In a combustible summer, signs of a global crisisImage from Weather Underground A sampling of all-time high temperatures reported around the world in 2018 thus far, rounded to the nearest degree Fahrenheit. Most of these were set in late June and early July (see details below). The reading of 51.3°C (124.3°F) at Ouargla, Algeria, is the highest reliably measured temperature on record for Africa. Background image credit: NASA Earth Observatory.
By Tom Baxter
In South Korea this summer, mosquitoes are dying from the heat and BMWs have been banned because they keep catching fire. In North Korea, meanwhile, the crops are failing.
These are splinters of what has been the biggest story in the world this year, just about everywhere but the United States. Directly and indirectly, weather has driven the news, and the weather’s been hot.
It isn’t entirely clear why the mechanical defect in some of BMW’s diesel models only causes them to catch fire in South Korea, but as the hottest summer in the nation’s history has progressed, the number of BMW fires — 40 at last count — has soared. The collapse of the mosquito population has reduced the risk of Japanese encephalitis, but at least 42 people have died from the heat, which reached 103 degrees in Seoul. There aren’t regular weather reports from the other side of the border, but if unofficial reports of major crop failures are true, this could be a major factor in the resolution of relations with North Korea.
So it has been across much of the globe. Hundreds have been killed and millions evacuated by flooding in Japan and southern India. Forest fires have raged across Asia and Europe all the way beyond the Arctic Circle. British Columbia, known for its pristine forests and streams, is in the middle of an air quality emergency due to hundreds of fires. Droughts have had a severe impact on crop yields in China, Central Asia, Africa, Europe and South America. Even climate scientists who have predicted them have expressed surprise at the number of extreme weather events this year.
The United States has seen its share of fire and floods this summer, but the heat waves and thunderstorms touched off by presidential tweets take precedence in the news. The two parties have very different positions on climate change and what can be done about it, but neither is going to make the issue the centerpiece of the crucial mid-term election this fall.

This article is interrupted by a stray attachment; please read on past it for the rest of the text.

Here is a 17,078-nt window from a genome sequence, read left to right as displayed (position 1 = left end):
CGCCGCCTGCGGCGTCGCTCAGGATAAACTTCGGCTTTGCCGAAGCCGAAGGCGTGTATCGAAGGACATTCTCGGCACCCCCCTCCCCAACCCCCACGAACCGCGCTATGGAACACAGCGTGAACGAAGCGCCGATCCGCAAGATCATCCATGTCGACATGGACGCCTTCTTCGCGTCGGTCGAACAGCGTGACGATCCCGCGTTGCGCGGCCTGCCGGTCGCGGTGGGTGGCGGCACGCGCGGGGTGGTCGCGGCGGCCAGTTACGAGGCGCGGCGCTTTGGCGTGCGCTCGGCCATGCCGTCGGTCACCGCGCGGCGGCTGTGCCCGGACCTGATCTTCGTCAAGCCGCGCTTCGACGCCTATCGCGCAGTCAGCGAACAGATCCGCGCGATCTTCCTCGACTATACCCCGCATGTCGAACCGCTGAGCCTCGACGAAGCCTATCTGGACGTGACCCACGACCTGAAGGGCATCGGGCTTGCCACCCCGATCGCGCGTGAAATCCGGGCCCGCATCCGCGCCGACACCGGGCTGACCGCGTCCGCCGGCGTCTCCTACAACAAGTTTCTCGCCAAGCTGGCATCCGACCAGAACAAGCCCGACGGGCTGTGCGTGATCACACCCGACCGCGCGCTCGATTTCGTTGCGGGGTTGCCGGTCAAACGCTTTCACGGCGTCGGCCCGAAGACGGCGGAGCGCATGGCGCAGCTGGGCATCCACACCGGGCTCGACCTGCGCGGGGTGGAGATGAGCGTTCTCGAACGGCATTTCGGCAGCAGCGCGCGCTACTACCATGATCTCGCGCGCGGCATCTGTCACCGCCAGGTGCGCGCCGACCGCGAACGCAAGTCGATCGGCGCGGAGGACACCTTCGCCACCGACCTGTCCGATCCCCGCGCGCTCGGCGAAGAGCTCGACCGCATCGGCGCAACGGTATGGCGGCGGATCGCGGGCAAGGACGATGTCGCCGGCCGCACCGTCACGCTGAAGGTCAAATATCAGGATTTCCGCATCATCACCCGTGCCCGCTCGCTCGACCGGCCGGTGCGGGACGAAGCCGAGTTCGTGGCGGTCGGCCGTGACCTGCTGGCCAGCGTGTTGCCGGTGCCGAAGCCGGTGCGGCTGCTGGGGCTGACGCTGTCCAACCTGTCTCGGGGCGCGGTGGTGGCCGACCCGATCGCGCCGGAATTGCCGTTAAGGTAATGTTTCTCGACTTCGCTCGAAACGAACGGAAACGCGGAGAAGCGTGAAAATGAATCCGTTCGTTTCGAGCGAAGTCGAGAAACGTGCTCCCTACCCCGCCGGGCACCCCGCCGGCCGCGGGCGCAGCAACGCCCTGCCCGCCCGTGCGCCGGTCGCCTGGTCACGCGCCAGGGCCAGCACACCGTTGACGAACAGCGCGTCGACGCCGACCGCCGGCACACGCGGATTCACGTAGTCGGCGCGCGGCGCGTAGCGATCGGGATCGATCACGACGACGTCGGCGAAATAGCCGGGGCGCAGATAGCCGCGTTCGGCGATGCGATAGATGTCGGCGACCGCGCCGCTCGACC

That’s not the case elsewhere. Australian Prime Minister Malcolm Turnbull was forced Monday to abandon the plan he had crafted to bring the country in line with the Paris Climate Agreement under pressure from conservatives in his party, putting his ability to hold on to power in doubt. There’s no more consensus on climate change policy in Australia than there is here, but in that country it’s a much more vital question.
That can go on just so much longer, and then either the weather will moderate or its disastrous effects will force their way into the middle of the U.S. political arena. For years, whenever there’s been a major hurricane or record heatwave, scientists have taken care to note the difficulty of linking a single event to a global pattern. Scientists now say they feel more confident in correlating events like those this summer to longer climate patterns.
The New York Times Sunday Magazine recently devoted an entire edition to a a single story by Nathaniel Rich which makes the case that the nation had the chance to avert global catastrophe back in the 1980s but didn’t act when it would have mattered. That has infuriated scientists and climate activists, who have accused the author of giving polluters an easy out with the argument that nothing meaningful can now be done about the changes in progress.
This won’t be the last story of its kind, stories that attempt to locate some tipping point in the past when things might have worked out another way. But politics is always about what to do next.
Although President Trump announced the U.S. withdrawal from the Paris Climate Agreement more than a year ago, the agreement doesn’t go into effect until 2020. In the meanwhile, the U.S. has done relatively well in reducing carbon dioxide emissions, partly because of the conversion from coal-fired power plants to natural gas, and partly because warmer winters have reduced the amount of fuel used in home heating. Yet the administration seems bent on turning back progress, announcing a plan this week that let each state set emission levels for coal-fired plants.
This is predicted to be only the fourth hottest year on record, but it has broken a host of records, including the highest single-day low (June 25 at Qarayyat, Oman, when the temperature never got below 108.7) the highest temperature ever recorded on the continent of Africa, (124.2 at Ouargla, Algeria) and local all-time high temperatures in cities around the world. Climate change is becoming less and less a question of whether it’s real or what caused it, and more and more a question of what we’re going to do about it now that it’s here.